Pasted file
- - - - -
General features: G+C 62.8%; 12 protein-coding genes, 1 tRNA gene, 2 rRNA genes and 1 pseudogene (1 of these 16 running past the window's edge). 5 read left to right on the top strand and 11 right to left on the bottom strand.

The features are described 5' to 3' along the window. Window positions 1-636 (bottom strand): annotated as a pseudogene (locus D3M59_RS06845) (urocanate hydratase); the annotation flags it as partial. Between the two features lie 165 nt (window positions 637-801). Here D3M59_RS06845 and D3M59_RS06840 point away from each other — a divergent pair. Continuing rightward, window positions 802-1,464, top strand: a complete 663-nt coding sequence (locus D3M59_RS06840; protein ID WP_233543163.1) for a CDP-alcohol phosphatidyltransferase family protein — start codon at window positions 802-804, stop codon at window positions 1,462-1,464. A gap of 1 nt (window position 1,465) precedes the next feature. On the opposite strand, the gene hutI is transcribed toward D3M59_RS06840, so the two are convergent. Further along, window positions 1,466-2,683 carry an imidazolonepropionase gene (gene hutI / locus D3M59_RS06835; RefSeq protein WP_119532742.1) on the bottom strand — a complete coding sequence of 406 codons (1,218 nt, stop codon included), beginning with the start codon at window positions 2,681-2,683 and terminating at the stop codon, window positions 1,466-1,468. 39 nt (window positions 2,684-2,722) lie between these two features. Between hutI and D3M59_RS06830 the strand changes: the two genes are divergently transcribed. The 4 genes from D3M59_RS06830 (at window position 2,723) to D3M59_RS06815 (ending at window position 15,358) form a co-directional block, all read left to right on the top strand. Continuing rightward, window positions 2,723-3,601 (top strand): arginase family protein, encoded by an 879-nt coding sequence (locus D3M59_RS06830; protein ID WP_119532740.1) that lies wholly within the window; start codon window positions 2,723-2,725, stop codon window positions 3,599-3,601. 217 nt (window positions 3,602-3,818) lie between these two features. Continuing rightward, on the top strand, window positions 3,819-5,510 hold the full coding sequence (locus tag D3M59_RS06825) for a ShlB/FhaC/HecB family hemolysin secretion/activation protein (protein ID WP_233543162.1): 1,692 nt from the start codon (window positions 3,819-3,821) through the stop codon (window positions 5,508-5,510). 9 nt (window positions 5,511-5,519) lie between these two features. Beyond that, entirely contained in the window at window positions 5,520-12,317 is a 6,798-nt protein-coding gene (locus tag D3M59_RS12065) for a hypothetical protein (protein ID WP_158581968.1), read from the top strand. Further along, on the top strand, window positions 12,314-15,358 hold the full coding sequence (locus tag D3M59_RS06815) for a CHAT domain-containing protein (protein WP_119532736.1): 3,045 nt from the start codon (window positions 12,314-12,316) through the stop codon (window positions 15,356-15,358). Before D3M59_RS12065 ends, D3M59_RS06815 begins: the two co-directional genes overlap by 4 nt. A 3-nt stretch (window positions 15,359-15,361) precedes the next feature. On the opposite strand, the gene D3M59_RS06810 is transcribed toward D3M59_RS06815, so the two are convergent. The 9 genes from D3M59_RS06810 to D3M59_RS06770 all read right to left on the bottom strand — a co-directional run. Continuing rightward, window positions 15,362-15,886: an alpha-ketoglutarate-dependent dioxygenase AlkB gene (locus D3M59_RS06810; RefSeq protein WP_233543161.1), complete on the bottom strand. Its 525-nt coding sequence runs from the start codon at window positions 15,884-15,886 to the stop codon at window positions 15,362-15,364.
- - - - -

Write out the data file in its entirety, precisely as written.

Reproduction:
General features: G+C 62.8%; 12 protein-coding genes, 1 tRNA gene, 2 rRNA genes and 1 pseudogene (1 of these 16 running past the window's edge). 5 read left to right on the top strand and 11 right to left on the bottom strand.

The features are described 5' to 3' along the window. Window positions 1-636 (bottom strand): annotated as a pseudogene (locus D3M59_RS06845) (urocanate hydratase); the annotation flags it as partial. Between the two features lie 165 nt (window positions 637-801). Here D3M59_RS06845 and D3M59_RS06840 point away from each other — a divergent pair. Continuing rightward, window positions 802-1,464, top strand: a complete 663-nt coding sequence (locus D3M59_RS06840; protein ID WP_233543163.1) for a CDP-alcohol phosphatidyltransferase family protein — start codon at window positions 802-804, stop codon at window positions 1,462-1,464. A gap of 1 nt (window position 1,465) precedes the next feature. On the opposite strand, the gene hutI is transcribed toward D3M59_RS06840, so the two are convergent. Further along, window positions 1,466-2,683 carry an imidazolonepropionase gene (gene hutI / locus D3M59_RS06835; RefSeq protein WP_119532742.1) on the bottom strand — a complete coding sequence of 406 codons (1,218 nt, stop codon included), beginning with the start codon at window positions 2,681-2,683 and terminating at the stop codon, window positions 1,466-1,468. 39 nt (window positions 2,684-2,722) lie between these two features. Between hutI and D3M59_RS06830 the strand changes: the two genes are divergently transcribed. The 4 genes from D3M59_RS06830 (at window position 2,723) to D3M59_RS06815 (ending at window position 15,358) form a co-directional block, all read left to right on the top strand. Continuing rightward, window positions 2,723-3,601 (top strand): arginase family protein, encoded by an 879-nt coding sequence (locus D3M59_RS06830; protein ID WP_119532740.1) that lies wholly within the window; start codon window positions 2,723-2,725, stop codon window positions 3,599-3,601. 217 nt (window positions 3,602-3,818) lie between these two features. Continuing rightward, on the top strand, window positions 3,819-5,510 hold the full coding sequence (locus tag D3M59_RS06825) for a ShlB/FhaC/HecB family hemolysin secretion/activation protein (protein ID WP_233543162.1): 1,692 nt from the start codon (window positions 3,819-3,821) through the stop codon (window positions 5,508-5,510). 9 nt (window positions 5,511-5,519) lie between these two features. Beyond that, entirely contained in the window at window positions 5,520-12,317 is a 6,798-nt protein-coding gene (locus tag D3M59_RS12065) for a hypothetical protein (protein ID WP_158581968.1), read from the top strand. Further along, on the top strand, window positions 12,314-15,358 hold the full coding sequence (locus tag D3M59_RS06815) for a CHAT domain-containing protein (protein WP_119532736.1): 3,045 nt from the start codon (window positions 12,314-12,316) through the stop codon (window positions 15,356-15,358). Before D3M59_RS12065 ends, D3M59_RS06815 begins: the two co-directional genes overlap by 4 nt. A 3-nt stretch (window positions 15,359-15,361) precedes the next feature. On the opposite strand, the gene D3M59_RS06810 is transcribed toward D3M59_RS06815, so the two are convergent. The 9 genes from D3M59_RS06810 to D3M59_RS06770 all read right to left on the bottom strand — a co-directional run. Continuing rightward, window positions 15,362-15,886: an alpha-ketoglutarate-dependent dioxygenase AlkB gene (locus D3M59_RS06810; RefSeq protein WP_233543161.1), complete on the bottom strand. Its 525-nt coding sequence runs from the start codon at window positions 15,884-15,886 to the stop codon at window positions 15,362-15,364.